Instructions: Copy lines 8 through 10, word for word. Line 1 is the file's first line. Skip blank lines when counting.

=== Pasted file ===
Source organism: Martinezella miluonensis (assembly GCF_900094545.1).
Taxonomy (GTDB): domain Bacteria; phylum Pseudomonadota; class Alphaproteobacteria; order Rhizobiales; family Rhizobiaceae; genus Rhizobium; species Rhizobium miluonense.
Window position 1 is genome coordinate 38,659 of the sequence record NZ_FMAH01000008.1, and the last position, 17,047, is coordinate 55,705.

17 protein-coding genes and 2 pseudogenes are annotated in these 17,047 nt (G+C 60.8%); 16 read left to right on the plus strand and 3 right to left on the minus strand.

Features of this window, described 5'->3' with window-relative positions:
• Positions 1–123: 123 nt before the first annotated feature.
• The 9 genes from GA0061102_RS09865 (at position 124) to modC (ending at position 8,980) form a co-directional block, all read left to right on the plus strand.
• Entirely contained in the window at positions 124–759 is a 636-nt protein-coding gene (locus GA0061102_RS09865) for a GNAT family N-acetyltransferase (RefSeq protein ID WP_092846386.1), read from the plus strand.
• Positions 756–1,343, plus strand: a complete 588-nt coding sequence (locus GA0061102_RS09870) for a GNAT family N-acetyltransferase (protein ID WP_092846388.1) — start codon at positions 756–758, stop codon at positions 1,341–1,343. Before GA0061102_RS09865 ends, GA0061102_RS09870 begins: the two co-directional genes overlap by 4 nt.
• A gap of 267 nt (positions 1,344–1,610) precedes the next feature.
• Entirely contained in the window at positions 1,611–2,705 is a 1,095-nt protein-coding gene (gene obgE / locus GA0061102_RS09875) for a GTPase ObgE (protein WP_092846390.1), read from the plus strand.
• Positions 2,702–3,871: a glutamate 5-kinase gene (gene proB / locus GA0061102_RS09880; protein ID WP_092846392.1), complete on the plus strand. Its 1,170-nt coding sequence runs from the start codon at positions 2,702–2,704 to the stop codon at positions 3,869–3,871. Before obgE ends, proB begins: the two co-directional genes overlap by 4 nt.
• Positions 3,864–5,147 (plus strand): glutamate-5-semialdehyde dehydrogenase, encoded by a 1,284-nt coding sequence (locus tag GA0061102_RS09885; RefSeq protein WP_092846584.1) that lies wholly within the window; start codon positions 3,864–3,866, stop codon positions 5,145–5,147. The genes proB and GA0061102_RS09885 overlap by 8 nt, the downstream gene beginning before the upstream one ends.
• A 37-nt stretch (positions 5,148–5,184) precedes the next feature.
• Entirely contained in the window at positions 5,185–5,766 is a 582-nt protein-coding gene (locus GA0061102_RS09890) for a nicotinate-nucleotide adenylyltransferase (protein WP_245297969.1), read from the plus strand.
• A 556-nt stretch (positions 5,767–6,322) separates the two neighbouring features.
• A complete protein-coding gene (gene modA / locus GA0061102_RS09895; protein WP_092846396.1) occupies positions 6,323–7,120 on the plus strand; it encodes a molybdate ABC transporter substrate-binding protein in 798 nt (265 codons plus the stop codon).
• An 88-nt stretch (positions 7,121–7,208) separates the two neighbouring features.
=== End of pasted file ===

• Entirely contained in the window at positions 124–759 is a 636-nt protein-coding gene (locus GA0061102_RS09865) for a GNAT family N-acetyltransferase (RefSeq protein ID WP_092846386.1), read from the plus strand.
• Positions 756–1,343, plus strand: a complete 588-nt coding sequence (locus GA0061102_RS09870) for a GNAT family N-acetyltransferase (protein ID WP_092846388.1) — start codon at positions 756–758, stop codon at positions 1,341–1,343. Before GA0061102_RS09865 ends, GA0061102_RS09870 begins: the two co-directional genes overlap by 4 nt.
• A gap of 267 nt (positions 1,344–1,610) precedes the next feature.